A former manager from Jersey's Intensive Care Unit is hoping to prove virtual reality can help reduce stress and anxiety levels experienced by patients undergoing end of life care.
Geoff Benning, Training Coordinator at Jersey Hospice Care, has launched a research project into the effects of virtual reality as part of his Masters’ dissertation for the University of Chester.
A former night nurse practitioner and Manager of the hospital's Intensive Care Unit (ICU), Geoff joined the Jersey Hospice team 18 months ago to pursue his interest in education.
But his research ties in with another one of his interests - technology and how it can be used to make a difference to patients’ lives.
The idea for his research came to Geoff as he was discussing what entertainment he and his colleagues could offer to patients - aside from TV and current therapies - that taps into modern technology.
“The opportunities for virtual reality are endless,” Geoff said. “You can send someone down a river or in outer space. With 360-degree cameras, you can take them to a family wedding, to a football match or to see a newborn baby.
“They can go and visit places again; they can do the things they have always wanted to do and never managed to do. It has huge possibilities.”
But Geoff soon discovered that, in addition to its entertainment possibilities, VR also has a therapeutic potential.
“I started thinking, rather than being a piece of entertainment, what else can it do?” Geoff said. “There has been a lot of work done with VR around pain and it showed a reduction in pain and in the use of painkillers.”
Pictured: Geoff has always been interested in technology and how it can be used to make a difference to patients’ lives.
Geoff is hoping to show immersive relaxation programmes using VR can help reduce patients’ anxiety and stress levels.
To do so, he will start his study next January using a headset loaned by Dr Austin Gibbs of the Allan Lab with whom he is working closely.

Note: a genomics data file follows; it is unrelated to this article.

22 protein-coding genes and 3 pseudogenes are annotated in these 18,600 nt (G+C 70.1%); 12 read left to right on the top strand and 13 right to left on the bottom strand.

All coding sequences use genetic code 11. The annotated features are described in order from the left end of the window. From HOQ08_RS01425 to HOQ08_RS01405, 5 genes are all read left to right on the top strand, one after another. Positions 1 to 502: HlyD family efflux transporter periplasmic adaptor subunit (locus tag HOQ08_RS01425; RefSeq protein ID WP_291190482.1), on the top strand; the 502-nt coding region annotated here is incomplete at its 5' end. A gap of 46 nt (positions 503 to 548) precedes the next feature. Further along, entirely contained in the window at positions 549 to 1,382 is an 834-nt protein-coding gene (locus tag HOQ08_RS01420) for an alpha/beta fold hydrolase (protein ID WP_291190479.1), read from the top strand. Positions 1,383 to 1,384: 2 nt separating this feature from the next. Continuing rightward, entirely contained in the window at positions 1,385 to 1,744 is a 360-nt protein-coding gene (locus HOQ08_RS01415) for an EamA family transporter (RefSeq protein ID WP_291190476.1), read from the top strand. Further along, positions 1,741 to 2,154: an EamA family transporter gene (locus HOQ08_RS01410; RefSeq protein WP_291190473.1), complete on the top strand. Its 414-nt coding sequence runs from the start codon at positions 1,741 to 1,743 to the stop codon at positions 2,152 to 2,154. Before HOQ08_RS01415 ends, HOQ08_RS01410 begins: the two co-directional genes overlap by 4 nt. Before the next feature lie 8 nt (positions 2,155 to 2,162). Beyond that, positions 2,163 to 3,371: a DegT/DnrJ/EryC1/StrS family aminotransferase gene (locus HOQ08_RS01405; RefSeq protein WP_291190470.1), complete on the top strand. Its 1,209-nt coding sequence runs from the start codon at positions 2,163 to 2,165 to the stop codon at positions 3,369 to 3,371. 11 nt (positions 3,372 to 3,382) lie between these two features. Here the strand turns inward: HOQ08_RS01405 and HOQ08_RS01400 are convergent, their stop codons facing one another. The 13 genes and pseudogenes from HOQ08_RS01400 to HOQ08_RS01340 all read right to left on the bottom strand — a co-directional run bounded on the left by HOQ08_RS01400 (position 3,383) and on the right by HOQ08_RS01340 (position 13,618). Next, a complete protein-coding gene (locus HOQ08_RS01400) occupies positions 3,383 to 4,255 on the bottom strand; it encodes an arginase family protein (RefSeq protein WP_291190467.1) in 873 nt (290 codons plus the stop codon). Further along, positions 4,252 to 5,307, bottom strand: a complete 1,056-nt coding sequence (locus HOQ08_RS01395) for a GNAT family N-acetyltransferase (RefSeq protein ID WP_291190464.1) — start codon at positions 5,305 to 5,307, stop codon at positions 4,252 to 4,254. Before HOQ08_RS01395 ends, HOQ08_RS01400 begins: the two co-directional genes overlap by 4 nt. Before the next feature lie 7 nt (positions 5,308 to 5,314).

He will first ask participants to answer the Hospital Anxiety and Depression Scale (HADS) questionnaire. He will then play a relaxation programme for about 15 minutes, during which he will measure physiological signs through a Heart Key monitoring device.
At the end of the programme, he will ask participants to answer the questionnaire again.
“I’m hoping the data will prove my hypothesis that virtual reality can reduce the stress levels and anxiety experienced by patients in palliative and end of life care.”
Pictured: Geoff is hoping to "go where no Hospice Care setting has gone before!”
Jersey Hospice Care, which is supporting Geoff’s Masters degree, has given him permission to carry out the study with any patients or service users who agree to take part.
If the study is successful, Geoff says it will not only be a stepping stone for the charity, putting it on the map in terms of innovation in patient services, but it could give patients access to new possibilities through VR headsets.
Writing in a recent blog, Geoff explained: “Technology is very much a part of our lives now and is becoming more affordable.
“I’m very excited about the potential benefits such equipment could provide for patients, their families, and staff. But we need to know more first.
“Therefore, it is my intention to continue the exploration into the world of VR provision… and, hopefully, boldly go where no Hospice Care setting has gone before!”
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